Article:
Tutus and Toilets

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The other day I met up with a gal who went through school with my kids in New Jersey and lives not far from me here in Cali. I hadn’t seen her since probably their college days and she’s a young Mom with an absolutely delightful four-year-old. We had a lovely lunch and when it was time to go I stopped off to use the ladies’ room before I got back on the road.

I’ve lived here 3.5 years now and even though it was early afternoon, you just never know how long a trip going anywhere can take you.  You may get back to your home in record time, but that doesn’t always mean faster than usual. It can also mean record time for sitting in traffic.

So, I walked into the rest room at this well-known national chain restaurant noted for its cheesecake and I thought I’d walked into the cockpit of a Stealth fighter plane. Everything in there was black. The booths, the fixtures, the sinks, the tile work, the ceiling, the floor etc. It was all I could do to find the shiny chrome handle to open one of the cubicles.   At one point I even thought about searching in my purse for that little pocket flashlight that I carry with me. Of course, this got me to thinking about my experiences in other bathrooms.

I can ask where a bathroom is in fifteen different languages. That’s the only thing I can say in fifteen languages. Or for that matter, in more than two. I can even sign for one if need be. I’ve had some interesting experiences heeding nature’s call.

One of my favorite episodes took place on my very first trip to Europe. We arrived in Italy, jet-lagged and with furry mouths from having enjoyed too much of the wine on the way over there. I needed to find the facilities almost as soon as they opened the door to the jetway. I had no idea that toilets there would be different from the United States, but apparently they were.

I finished up and began to look around for a foot pedal, a chain, a button or a lever to flush.  Nothing. There was a “tissue box” embedded in the back wall. I thought that was an odd place for a tissue box, but hey, this was all new territory for me. Who knows what Europeans do with Kleenex? Well, it turned out that the “tissue box” was actually the flush mechanism.

A couple of days later we were in a very, very old museum in Milan. I once again needed a ladies room. I wandered around til I found a familiar symbol for rest room and went in. There was a hole in the ground with treads on either side. I stood there for a minute, totally perplexed as to what I was supposed to do. Obviously you didn’t sit on this. I am not great at balancing and it appeared that was what was required in order to utilize this particular toilet. I opted to leave the museum earlier than planned and flee back to the safety of my very modern hotel room…which had a tissue box embedded in the wall in that bathroom.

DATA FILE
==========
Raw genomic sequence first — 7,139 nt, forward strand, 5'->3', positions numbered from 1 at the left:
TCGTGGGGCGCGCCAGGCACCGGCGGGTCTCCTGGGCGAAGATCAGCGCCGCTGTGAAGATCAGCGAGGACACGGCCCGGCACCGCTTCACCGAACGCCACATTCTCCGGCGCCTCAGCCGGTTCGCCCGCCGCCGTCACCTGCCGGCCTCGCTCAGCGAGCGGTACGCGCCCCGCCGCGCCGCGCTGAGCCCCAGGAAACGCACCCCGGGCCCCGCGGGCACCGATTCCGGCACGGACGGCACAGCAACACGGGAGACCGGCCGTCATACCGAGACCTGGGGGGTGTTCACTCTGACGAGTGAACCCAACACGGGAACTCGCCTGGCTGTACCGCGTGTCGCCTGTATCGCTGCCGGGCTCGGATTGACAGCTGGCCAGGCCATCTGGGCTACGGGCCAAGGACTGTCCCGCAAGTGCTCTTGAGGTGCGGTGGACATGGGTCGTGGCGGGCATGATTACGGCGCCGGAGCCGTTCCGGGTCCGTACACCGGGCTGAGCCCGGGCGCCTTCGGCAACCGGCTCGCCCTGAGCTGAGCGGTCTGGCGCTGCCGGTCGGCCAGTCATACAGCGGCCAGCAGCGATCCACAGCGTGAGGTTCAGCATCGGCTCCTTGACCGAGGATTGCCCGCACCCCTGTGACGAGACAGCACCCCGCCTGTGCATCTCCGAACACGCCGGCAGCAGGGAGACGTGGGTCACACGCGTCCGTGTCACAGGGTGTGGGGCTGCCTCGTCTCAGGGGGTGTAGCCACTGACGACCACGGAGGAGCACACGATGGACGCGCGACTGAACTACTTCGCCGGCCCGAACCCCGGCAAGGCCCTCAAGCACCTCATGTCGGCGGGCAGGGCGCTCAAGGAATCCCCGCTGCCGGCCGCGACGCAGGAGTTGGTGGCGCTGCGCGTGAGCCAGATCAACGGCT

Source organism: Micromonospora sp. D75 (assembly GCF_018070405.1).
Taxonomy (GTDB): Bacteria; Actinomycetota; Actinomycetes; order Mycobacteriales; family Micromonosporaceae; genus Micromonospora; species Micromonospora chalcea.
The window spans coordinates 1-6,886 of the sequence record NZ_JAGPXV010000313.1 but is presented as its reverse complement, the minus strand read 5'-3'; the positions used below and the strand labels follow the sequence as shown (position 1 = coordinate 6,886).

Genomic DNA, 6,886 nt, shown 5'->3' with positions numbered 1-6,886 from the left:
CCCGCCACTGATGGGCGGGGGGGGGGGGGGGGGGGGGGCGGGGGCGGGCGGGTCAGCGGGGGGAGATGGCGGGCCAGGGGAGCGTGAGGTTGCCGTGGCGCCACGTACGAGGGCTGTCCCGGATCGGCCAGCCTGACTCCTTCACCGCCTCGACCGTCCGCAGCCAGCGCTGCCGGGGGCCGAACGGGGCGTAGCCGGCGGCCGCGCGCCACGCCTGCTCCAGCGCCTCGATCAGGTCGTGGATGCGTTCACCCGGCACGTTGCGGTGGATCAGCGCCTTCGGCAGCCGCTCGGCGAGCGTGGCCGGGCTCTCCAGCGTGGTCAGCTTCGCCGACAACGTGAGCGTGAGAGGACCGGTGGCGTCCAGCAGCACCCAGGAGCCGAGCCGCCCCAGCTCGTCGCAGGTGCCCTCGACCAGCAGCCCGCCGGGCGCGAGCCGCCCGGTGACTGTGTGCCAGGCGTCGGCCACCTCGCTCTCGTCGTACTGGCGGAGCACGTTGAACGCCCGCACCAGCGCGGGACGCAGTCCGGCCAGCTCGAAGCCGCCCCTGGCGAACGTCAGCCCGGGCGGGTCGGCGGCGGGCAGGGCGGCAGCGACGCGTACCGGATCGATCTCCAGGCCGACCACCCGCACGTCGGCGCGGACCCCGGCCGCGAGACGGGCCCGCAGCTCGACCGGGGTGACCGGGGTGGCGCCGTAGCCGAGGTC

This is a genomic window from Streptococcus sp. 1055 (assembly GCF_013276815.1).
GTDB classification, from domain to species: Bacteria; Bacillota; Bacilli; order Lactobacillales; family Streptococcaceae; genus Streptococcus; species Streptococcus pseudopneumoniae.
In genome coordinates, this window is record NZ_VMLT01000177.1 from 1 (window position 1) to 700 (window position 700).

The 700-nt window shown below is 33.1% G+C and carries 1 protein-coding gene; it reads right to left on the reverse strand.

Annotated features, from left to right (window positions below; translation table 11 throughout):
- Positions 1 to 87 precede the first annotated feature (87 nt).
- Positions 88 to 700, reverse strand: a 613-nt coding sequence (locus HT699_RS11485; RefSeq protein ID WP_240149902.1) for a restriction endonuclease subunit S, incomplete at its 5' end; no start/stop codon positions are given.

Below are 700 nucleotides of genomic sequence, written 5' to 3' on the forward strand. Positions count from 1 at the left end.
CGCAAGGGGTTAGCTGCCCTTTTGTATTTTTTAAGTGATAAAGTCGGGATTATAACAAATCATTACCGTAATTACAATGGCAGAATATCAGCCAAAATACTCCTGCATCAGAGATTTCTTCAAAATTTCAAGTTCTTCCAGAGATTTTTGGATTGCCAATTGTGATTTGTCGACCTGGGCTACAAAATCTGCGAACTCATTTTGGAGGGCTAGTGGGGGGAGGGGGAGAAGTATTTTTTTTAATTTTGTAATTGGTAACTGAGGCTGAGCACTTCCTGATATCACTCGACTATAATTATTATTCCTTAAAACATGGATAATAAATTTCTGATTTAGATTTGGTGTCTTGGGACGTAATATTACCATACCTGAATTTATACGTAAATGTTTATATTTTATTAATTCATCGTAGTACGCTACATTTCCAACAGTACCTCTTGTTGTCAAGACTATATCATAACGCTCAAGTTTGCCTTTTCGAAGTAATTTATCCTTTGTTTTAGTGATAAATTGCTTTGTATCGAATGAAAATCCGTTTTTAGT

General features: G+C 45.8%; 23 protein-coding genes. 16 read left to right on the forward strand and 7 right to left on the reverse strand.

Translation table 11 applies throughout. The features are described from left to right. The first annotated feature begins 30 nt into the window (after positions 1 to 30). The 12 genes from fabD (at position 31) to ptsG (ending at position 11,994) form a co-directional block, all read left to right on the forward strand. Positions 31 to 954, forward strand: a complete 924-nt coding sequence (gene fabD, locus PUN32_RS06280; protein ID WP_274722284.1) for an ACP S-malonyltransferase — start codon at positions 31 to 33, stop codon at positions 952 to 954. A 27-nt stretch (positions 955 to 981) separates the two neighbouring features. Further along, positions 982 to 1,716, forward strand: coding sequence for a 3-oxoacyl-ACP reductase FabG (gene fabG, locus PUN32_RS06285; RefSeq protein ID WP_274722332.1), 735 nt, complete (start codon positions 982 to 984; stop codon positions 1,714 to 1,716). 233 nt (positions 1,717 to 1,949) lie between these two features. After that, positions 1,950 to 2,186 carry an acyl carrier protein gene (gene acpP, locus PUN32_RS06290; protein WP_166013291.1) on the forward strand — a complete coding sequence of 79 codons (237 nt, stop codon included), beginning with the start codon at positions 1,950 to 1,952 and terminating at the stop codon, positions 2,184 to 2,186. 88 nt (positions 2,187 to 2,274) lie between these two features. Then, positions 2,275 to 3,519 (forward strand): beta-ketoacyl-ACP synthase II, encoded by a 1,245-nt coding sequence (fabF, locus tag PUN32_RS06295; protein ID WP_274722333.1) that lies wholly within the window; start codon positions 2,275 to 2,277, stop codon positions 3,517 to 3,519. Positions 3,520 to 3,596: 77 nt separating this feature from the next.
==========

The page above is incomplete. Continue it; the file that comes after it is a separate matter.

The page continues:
A few years ago one of my very best friends and I were traveling in Southeast Asia. By this time I had quite a few international miles under my belt so I wasn’t shocked when we were out in the countryside of Thailand visiting a local market and needed the use of the facilities. We gave the lovely young woman at the door of a makeshift tent a few bhat and she handed each of us a very pretty pink child’s pail decorated with flowers, filled with water and a few sheets of folded toilet paper. By this time I actually knew what a “squat pan” was and how to use it….but more importantly, I had a much better sense of balance since I’d started exercising in between that first venture into the museum in Milan and this in the “wilds” outside Banghkok.

I think, however, my “favorite” bathroom episode took place in Mexico.

We were with a group of friends, laughing, drinking Margaritas and having a grand old time in a little local restaurant on the edge of Cancún. I excused myself and went down the hall to use one of the two side-by-side lavatories. I was just finishing up when a man came bursting in, pushing the door open with one hand while unzipping his pants with the other. He stopped, very surpised to see me. Well, he wasn’t nearly as shocked as I was. He began speaking to me rapidly in Spanish, which I can understand a little, and gesturing at the picture that was on the outside of the door which he was still holding open. It was of a cartoon Hippo, dancing. I stepped out and looked at both restroom doors. When he realized that I didn’t really understand what he was saying he stopped and in halting English said to me “Didn’t you see that that one is wearing a tutu?” Apparently I did not.

I will tell you, however, now every time I go into a restroom now and there is something other than “Ladies” and “Gentlemen” or “Men” and “Women” on the plaques I check to see what the symbol on the door is wearing. I will never mistake a dancing male Hippo for a female again.

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